Sodium concentrations in sampled soil waters peak at different times throughout the year relative to the location along the hillslope (see Figure 4).  In particular, the earliest peaks in soil water sodium concentrations occur in the top hillslope soil waters in late February/early March in the intermediate depth (39 and 61 cm depth) soil waters.  Additionally, soil water samples from the deepest top hillslope nest have, in general, the highest sodium concentration.  While sodium concentrations spike in soil waters collected from all depths of the top hillslope nest station, soil water sodium concentrations peak only in deeper soil waters of the mid hillslope nest.  Moreover, the peak in soil water sodium concentrations at the mid hillslope nest do not peak at the same time as when soil water sodium concentrations peak at the top hillslope nest.


Figure 4. Sodium concentrations in top (a), mid (b), and bottom (c) hillslope soil waters collected between October 2013 and November 2014. The light blue box indicates the time of the year when road salt is not applied to roadways.

These patterns in soil water sodium concentrations suggest that the way soil water flows in roadside soils influences the movement of sodium through these soils.  Specifically, because the deeper top hillslope lysimeters (i.e., 12, 24, and 36 inch) peak before the shallowest (i.e., 6 inch) lysimeter, high TDS waters likely interact with deeper soils first.  High TDS runoff from the highway is often observed to enter the soil column via infiltration (i.e., water percolating downwards through the soil), which produces a peak in sodium concentrations in the shallowest soil waters first.  However, because this pattern in soil water sodium concentrations is not observed in samples collected from the Nine Mile Run transect, sodium is potentially transported to deeper soils via lateral flow originating from leaking highway drains and water flow between bedrock layers.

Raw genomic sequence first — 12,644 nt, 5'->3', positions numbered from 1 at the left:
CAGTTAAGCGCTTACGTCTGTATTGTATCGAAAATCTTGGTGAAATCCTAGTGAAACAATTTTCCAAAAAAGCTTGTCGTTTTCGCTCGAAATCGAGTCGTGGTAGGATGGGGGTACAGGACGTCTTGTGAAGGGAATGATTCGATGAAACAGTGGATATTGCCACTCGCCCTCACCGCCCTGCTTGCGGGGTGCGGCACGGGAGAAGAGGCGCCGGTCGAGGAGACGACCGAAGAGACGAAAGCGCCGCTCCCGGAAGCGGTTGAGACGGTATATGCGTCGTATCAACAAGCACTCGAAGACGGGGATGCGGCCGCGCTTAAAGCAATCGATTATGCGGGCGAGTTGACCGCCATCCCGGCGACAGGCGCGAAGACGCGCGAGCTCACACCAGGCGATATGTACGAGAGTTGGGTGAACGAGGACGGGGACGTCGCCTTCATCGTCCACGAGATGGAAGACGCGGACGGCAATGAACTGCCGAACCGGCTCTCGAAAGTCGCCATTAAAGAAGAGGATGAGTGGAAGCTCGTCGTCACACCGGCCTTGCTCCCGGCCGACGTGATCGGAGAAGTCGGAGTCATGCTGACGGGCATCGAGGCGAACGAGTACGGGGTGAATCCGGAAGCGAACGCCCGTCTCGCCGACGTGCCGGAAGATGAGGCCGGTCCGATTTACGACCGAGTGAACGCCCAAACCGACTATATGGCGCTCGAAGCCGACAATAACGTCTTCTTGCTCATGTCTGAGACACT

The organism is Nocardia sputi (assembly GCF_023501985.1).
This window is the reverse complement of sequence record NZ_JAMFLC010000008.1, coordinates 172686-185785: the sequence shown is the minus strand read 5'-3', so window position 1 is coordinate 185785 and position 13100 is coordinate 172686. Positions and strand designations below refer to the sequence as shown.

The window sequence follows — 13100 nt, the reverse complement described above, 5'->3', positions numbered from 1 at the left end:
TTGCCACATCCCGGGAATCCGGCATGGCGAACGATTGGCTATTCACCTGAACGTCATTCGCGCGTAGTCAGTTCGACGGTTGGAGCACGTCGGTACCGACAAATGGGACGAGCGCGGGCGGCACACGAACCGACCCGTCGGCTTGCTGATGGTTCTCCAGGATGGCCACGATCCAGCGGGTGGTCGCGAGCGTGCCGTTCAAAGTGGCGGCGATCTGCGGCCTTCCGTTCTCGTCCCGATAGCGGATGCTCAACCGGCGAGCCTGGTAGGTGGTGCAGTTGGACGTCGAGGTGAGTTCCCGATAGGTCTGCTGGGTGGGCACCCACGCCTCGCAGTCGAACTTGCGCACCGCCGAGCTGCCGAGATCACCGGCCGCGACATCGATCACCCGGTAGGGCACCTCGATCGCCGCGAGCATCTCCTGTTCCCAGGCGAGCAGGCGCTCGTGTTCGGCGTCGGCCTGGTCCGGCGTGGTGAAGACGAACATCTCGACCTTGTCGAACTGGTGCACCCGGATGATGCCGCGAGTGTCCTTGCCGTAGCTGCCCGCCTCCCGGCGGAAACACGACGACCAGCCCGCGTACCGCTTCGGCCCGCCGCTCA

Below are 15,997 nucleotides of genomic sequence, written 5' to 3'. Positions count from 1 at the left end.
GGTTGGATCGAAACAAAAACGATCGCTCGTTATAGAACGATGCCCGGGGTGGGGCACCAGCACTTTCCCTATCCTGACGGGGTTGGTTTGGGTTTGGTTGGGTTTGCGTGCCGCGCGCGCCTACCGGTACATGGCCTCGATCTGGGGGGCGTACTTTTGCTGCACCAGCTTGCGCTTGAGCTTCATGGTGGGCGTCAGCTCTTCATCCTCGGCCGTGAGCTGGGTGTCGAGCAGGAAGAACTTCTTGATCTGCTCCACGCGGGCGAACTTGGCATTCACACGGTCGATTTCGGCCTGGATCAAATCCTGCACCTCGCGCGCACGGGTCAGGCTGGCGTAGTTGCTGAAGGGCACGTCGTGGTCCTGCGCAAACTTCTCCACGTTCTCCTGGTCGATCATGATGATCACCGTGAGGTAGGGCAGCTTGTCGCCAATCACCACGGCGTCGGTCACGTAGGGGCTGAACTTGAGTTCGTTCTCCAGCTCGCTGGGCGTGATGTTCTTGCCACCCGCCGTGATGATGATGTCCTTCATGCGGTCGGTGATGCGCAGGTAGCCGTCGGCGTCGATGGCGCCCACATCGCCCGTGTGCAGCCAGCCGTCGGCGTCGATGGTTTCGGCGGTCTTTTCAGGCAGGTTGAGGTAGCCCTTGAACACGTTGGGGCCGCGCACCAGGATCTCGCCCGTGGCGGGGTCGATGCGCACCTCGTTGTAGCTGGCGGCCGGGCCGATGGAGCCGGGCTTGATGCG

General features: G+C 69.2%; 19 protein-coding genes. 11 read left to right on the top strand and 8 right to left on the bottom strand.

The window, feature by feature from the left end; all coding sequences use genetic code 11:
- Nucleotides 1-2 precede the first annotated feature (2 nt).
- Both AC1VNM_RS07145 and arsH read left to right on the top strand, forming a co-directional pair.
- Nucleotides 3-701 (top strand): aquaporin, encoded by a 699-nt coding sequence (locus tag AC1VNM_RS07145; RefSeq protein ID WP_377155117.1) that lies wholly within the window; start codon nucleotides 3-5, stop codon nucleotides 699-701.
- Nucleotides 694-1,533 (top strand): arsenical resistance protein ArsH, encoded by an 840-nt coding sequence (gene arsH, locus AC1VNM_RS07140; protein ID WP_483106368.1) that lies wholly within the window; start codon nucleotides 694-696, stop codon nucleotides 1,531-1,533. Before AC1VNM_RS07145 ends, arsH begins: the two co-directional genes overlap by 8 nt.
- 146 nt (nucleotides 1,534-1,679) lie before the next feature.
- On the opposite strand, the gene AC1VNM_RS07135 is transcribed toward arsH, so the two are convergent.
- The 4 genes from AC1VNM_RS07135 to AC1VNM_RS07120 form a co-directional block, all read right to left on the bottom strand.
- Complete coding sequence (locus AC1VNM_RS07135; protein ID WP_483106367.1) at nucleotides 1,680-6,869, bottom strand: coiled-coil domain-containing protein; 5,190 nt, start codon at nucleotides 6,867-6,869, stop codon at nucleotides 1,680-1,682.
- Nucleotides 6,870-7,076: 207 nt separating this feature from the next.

Previous scientific studies have observed that sodium loadings to soils persist beyond the period when road salt is applied to roadways, and this relationship is also apparent at this study site.  Specifically, sodium persists as slow moving wave, where peaks in top hillslope soil water sodium concentrations occur within a month of when road salting ends, and peaks in soil water sodium concentrations at the mid and bottom hillslope stations occur later in the year.  Thus, the distance from the roadside affects when soil water sodium concentrations will peak, suggesting that sodium is relatively slowly released from roadside soils throughout the spring and summer.

How does road salt affect the water quality of Nine Mile Run?

The results of this study suggest that sodium and metals are continually flushed to stream waters throughout the year. When sodium levels are high, the ecosystem cannot physiologically maintain a salt balance, which affects aquatic organisms living in the stream – particularly plants and animals that are not adapted to high concentrations of ions, and therefore cannot regulate the water and salt content within their cells. This stress can change the diversity of species within the ecosystem. The increased metal loading could impair the stream ecosystem, negatively impacting aquatic life such as fish.  Some metals may be either beneficial or toxic, depending on their concentration. The primary mechanism for toxicity to organisms that live in streams is by absorption or uptake across the gills. The metals that are most toxic to aquatic organisms are Copper, Iron, Cadmium, Zinc, Mercury, and Lead.

I-376 Sodium runoff model

Figure 5. A conceptual model of how sodium travels through the hill slope soils next to I-376. The color of the arrows indicates the relative timing of when sodium is transported via this flowpath. Blue occurs in mid to late February, dark grey in early March, orange in early May, and red in early August.

Thus, it is likely that road salt application impacts soils down the hillside of I-376, and that the negative impacts of road salt application are not limited to the winter and early spring.